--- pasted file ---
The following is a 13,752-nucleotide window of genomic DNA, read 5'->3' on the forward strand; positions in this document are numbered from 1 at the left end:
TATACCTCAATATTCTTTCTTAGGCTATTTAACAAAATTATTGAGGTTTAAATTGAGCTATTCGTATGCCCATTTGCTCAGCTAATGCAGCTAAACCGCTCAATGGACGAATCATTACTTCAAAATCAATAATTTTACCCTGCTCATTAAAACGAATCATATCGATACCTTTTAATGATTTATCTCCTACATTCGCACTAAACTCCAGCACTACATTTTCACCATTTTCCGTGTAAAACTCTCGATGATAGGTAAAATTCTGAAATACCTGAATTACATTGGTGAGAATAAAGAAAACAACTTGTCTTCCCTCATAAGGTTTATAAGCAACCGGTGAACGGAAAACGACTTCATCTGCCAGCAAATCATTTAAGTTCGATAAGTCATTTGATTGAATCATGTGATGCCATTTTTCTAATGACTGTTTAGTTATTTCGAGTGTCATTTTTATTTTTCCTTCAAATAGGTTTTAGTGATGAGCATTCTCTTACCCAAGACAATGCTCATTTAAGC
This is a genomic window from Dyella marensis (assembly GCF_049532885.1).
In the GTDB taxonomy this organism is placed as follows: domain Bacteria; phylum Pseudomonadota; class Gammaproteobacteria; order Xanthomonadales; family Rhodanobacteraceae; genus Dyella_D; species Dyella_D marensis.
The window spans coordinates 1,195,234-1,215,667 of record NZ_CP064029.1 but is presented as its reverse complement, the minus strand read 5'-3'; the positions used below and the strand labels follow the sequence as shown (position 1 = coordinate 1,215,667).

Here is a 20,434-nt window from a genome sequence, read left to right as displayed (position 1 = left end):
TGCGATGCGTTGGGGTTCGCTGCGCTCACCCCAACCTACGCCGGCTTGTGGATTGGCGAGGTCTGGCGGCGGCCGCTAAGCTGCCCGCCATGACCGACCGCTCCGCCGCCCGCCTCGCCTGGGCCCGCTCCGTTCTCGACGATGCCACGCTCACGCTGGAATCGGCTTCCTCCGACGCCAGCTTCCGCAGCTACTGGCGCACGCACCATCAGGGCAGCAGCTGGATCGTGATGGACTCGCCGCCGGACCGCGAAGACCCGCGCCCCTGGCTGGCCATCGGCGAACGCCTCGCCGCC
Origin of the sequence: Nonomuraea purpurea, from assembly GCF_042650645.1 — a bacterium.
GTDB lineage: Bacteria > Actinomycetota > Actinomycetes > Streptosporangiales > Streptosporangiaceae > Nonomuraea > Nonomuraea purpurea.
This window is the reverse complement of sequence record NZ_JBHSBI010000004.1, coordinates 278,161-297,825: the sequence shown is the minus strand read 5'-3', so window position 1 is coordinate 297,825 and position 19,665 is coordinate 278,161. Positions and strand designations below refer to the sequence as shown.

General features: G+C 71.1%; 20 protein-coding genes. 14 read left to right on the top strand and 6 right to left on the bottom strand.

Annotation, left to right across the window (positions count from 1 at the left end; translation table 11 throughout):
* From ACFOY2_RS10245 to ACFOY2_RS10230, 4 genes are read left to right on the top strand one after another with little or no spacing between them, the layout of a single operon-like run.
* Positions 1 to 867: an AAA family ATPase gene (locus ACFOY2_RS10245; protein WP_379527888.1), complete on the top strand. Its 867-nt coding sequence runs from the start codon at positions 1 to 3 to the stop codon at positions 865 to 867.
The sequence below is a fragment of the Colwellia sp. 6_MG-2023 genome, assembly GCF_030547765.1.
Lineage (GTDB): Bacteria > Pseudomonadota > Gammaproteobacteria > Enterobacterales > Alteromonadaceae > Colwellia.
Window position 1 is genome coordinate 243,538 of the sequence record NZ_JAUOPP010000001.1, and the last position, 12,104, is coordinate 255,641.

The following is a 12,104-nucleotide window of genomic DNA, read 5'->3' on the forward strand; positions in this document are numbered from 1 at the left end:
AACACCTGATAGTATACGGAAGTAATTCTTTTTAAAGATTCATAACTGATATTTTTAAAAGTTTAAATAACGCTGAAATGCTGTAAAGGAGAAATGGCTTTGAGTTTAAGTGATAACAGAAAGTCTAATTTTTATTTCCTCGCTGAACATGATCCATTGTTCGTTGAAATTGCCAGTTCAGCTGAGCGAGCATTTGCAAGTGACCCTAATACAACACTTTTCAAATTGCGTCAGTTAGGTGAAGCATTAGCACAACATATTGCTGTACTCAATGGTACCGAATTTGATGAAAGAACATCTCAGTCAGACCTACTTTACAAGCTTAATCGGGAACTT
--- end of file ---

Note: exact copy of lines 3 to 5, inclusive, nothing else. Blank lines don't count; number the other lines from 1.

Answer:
This is a genomic window from Dyella marensis (assembly GCF_049532885.1).
In the GTDB taxonomy this organism is placed as follows: domain Bacteria; phylum Pseudomonadota; class Gammaproteobacteria; order Xanthomonadales; family Rhodanobacteraceae; genus Dyella_D; species Dyella_D marensis.
The window spans coordinates 1,195,234-1,215,667 of record NZ_CP064029.1 but is presented as its reverse complement, the minus strand read 5'-3'; the positions used below and the strand labels follow the sequence as shown (position 1 = coordinate 1,215,667).